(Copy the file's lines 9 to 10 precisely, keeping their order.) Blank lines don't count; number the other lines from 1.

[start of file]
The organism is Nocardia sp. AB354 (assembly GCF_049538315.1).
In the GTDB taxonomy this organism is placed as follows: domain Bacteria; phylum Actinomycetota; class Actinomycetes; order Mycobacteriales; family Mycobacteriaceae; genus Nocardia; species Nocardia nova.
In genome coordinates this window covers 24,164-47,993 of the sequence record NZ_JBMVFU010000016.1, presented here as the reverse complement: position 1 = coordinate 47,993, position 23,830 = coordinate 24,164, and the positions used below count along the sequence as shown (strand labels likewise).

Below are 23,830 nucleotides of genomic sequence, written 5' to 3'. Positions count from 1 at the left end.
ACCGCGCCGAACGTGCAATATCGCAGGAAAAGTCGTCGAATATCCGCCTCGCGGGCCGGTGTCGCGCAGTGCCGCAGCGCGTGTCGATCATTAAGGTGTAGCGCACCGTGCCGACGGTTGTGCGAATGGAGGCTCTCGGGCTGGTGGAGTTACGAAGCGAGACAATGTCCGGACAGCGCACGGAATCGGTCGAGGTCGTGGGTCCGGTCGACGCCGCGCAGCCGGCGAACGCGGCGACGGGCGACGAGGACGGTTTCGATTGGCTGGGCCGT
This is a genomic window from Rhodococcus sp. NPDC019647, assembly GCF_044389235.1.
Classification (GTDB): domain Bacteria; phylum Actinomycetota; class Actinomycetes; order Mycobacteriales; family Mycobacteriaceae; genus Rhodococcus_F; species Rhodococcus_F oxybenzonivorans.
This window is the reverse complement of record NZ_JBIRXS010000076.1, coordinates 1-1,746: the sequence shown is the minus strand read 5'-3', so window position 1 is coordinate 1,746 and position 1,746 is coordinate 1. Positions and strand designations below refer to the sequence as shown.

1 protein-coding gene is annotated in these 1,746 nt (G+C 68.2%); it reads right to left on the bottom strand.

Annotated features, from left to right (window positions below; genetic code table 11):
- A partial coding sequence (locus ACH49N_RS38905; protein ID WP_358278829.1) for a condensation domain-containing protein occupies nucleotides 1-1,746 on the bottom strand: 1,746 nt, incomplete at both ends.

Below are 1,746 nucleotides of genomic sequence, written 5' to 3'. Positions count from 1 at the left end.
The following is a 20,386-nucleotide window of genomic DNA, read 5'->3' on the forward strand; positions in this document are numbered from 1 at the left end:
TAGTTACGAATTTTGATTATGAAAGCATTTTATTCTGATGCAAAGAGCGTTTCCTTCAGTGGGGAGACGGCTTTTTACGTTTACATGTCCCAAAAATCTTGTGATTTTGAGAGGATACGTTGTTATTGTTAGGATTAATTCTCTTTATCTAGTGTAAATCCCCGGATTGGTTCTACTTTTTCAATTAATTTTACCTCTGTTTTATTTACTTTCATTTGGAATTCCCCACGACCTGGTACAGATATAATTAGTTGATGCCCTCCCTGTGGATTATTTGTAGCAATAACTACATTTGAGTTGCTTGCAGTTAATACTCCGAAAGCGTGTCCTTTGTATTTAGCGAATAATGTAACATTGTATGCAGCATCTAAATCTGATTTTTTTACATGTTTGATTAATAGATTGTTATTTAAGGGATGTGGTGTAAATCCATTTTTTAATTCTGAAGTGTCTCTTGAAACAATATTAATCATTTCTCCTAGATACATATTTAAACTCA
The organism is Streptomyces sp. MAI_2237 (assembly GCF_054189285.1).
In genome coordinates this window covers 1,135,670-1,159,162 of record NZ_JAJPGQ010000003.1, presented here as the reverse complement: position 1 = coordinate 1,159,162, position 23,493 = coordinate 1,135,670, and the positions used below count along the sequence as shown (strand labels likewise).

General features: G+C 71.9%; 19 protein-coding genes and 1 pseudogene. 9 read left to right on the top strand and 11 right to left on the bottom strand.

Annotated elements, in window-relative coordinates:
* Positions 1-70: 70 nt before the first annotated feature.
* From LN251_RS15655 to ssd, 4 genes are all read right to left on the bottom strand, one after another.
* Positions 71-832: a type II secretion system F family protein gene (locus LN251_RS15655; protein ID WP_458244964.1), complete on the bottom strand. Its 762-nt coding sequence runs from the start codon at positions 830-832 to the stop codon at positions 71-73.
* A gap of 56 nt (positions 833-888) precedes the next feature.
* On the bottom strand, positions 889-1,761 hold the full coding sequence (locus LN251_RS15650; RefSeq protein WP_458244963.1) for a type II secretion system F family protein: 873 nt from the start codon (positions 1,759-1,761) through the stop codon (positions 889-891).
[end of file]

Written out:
1 protein-coding gene is annotated in these 1,746 nt (G+C 68.2%); it reads right to left on the bottom strand.

Annotated features, from left to right (window positions below; genetic code table 11):